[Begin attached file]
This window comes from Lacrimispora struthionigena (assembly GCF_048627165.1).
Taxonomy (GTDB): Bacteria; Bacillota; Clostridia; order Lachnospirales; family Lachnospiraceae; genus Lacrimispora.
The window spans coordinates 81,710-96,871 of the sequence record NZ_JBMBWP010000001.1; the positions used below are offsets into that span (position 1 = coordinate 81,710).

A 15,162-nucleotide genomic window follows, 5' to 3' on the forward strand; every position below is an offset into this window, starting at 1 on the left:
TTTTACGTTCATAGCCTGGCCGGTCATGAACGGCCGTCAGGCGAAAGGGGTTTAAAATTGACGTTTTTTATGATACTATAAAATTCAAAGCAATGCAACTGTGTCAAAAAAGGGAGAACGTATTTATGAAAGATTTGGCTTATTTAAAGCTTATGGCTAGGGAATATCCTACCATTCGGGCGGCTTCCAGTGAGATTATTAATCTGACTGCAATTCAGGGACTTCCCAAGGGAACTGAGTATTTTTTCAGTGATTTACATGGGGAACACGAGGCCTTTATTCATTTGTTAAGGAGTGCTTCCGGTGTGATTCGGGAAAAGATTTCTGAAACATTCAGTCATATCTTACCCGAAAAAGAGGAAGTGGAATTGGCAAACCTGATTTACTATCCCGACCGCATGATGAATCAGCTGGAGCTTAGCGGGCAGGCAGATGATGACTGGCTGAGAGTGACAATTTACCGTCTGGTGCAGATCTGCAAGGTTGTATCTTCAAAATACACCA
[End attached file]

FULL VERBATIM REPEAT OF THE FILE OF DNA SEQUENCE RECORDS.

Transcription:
This window comes from Lacrimispora struthionigena (assembly GCF_048627165.1).
Taxonomy (GTDB): Bacteria; Bacillota; Clostridia; order Lachnospirales; family Lachnospiraceae; genus Lacrimispora.
The window spans coordinates 81,710-96,871 of the sequence record NZ_JBMBWP010000001.1; the positions used below are offsets into that span (position 1 = coordinate 81,710).

A 15,162-nucleotide genomic window follows, 5' to 3' on the forward strand; every position below is an offset into this window, starting at 1 on the left:
TTTTACGTTCATAGCCTGGCCGGTCATGAACGGCCGTCAGGCGAAAGGGGTTTAAAATTGACGTTTTTTATGATACTATAAAATTCAAAGCAATGCAACTGTGTCAAAAAAGGGAGAACGTATTTATGAAAGATTTGGCTTATTTAAAGCTTATGGCTAGGGAATATCCTACCATTCGGGCGGCTTCCAGTGAGATTATTAATCTGACTGCAATTCAGGGACTTCCCAAGGGAACTGAGTATTTTTTCAGTGATTTACATGGGGAACACGAGGCCTTTATTCATTTGTTAAGGAGTGCTTCCGGTGTGATTCGGGAAAAGATTTCTGAAACATTCAGTCATATCTTACCCGAAAAAGAGGAAGTGGAATTGGCAAACCTGATTTACTATCCCGACCGCATGATGAATCAGCTGGAGCTTAGCGGGCAGGCAGATGATGACTGGCTGAGAGTGACAATTTACCGTCTGGTGCAGATCTGCAAGGTTGTATCTTCAAAATACACCA